The longest-running housing discrimination case in the U.S. is coming to an end.
A federal court in the early 1970s said Hamtramck had targeted African-American homes for demolition in the name of urban renewal. The city agreed to build 200 homes for the plaintiffs. And 40 years later, they're finally going to be finished.
"It's a huge deal for the city," said Jason Friedmann, the city's community and economic development director. "We're pretty proud of the fact that we're making right the problems that did occur in the past, and we're excited to give these plaintiffs a new opportunity in the city of Hamtramck."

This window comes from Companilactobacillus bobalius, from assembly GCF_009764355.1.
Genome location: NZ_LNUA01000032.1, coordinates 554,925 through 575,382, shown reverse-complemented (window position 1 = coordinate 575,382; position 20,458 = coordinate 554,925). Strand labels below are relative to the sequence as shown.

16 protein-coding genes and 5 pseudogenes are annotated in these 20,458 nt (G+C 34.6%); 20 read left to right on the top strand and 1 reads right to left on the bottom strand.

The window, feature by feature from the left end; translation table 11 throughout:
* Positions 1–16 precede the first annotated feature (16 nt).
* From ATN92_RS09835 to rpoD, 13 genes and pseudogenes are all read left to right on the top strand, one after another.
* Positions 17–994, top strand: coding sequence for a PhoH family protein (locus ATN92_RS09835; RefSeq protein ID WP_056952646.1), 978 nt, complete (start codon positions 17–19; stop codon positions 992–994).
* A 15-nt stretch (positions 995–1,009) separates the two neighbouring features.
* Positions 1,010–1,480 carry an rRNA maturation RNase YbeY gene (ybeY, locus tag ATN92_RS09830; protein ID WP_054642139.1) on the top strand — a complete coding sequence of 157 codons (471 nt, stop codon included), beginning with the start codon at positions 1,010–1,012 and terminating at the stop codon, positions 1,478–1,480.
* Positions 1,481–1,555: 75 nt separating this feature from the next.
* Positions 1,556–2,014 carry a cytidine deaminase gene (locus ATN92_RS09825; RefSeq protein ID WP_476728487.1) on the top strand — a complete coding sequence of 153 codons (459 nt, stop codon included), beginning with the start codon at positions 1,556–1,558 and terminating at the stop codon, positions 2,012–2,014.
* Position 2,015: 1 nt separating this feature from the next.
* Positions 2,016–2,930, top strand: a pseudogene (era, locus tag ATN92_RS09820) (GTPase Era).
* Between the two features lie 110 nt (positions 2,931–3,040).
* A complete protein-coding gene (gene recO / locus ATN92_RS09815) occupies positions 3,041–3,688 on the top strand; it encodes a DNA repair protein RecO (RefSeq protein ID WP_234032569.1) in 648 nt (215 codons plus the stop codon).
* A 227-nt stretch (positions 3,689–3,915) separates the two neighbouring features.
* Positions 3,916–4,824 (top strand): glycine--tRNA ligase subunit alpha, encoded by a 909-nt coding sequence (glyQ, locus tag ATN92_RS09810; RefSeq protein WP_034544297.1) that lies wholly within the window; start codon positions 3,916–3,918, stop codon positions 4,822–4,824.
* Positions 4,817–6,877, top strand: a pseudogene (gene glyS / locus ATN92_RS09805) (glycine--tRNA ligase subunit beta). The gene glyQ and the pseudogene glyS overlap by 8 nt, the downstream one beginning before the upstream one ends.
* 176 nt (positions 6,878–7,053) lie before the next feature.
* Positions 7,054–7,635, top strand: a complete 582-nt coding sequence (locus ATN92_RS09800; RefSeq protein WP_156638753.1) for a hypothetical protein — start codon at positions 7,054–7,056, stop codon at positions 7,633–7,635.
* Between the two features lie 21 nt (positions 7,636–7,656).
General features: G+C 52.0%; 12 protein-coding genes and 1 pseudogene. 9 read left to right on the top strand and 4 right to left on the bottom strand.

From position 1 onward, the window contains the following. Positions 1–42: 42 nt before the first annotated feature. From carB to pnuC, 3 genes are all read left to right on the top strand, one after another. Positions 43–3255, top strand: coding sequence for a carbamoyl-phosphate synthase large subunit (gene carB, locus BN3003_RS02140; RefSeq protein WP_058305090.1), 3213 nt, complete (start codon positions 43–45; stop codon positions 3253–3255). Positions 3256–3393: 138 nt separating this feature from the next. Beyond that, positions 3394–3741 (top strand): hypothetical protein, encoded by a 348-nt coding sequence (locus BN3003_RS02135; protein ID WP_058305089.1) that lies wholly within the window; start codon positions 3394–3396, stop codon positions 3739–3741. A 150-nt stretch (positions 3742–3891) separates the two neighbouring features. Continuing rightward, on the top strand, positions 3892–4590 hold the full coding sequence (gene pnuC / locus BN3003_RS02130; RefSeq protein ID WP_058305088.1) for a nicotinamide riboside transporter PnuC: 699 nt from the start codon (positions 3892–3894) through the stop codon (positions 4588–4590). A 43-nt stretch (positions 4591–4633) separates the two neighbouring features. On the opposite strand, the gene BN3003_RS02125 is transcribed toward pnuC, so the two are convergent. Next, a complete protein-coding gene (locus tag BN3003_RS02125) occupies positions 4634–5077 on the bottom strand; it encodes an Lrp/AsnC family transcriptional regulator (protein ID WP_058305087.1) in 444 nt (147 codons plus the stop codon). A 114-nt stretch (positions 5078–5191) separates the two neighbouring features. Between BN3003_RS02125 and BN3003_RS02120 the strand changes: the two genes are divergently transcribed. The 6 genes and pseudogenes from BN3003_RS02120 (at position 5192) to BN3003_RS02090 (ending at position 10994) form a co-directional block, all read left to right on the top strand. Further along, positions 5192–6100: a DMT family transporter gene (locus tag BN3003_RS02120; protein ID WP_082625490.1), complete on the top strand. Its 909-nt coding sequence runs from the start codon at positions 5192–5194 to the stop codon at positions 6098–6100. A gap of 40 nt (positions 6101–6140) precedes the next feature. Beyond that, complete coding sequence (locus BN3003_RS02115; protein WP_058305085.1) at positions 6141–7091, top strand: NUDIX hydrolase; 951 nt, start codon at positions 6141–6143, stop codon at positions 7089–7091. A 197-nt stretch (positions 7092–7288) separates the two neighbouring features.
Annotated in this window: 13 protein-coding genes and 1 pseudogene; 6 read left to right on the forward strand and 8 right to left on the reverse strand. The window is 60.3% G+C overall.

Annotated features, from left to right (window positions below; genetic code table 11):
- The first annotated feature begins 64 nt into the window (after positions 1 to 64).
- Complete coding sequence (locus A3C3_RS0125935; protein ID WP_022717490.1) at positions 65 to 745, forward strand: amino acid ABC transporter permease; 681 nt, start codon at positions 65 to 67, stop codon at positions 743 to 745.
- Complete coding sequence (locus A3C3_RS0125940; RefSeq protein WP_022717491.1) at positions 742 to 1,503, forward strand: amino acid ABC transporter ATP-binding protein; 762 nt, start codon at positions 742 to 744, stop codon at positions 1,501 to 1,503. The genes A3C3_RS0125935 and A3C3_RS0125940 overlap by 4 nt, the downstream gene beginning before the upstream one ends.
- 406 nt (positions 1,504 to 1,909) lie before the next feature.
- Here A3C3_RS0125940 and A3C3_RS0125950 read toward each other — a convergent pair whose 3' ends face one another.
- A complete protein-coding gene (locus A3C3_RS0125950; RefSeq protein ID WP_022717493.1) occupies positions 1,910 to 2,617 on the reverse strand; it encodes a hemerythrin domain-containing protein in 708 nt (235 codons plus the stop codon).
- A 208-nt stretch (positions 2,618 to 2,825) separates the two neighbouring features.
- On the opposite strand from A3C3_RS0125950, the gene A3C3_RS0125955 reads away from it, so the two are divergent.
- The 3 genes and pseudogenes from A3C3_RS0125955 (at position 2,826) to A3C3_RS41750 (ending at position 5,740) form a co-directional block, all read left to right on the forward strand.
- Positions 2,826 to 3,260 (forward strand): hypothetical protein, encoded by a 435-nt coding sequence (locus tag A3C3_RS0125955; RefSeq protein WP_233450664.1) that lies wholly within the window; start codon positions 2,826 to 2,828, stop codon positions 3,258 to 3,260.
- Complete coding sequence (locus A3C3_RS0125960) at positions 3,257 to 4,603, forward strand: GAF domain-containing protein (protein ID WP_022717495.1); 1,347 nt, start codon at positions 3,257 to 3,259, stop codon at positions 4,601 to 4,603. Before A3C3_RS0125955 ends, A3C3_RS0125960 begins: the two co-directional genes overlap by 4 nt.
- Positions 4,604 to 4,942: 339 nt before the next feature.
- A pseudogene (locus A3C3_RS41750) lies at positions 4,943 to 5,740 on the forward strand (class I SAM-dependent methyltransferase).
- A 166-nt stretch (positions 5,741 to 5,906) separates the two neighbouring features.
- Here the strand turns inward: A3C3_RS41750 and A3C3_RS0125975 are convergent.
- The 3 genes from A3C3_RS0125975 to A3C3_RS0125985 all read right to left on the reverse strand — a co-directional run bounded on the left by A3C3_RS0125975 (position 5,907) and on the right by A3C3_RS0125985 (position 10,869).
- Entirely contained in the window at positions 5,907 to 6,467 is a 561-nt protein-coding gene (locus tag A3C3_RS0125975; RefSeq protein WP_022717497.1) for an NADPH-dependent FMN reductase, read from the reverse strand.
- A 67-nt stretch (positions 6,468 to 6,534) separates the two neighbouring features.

Plaintiffs and their descendants get first dibs on the homes.
"Some of them are great-grandchildren of the original plaintiffs," said Friedman. "Quite a few of them still live in the Detroit area, but we have one person moving in from from California, and I believe there's another person actually moving from overseas."
Friedman says the city's fulfillment of its legal obligations will also lift a court-ordered ban on city-owned residential property sales. He says the ban has put a stranglehold on the city's development for 40 years.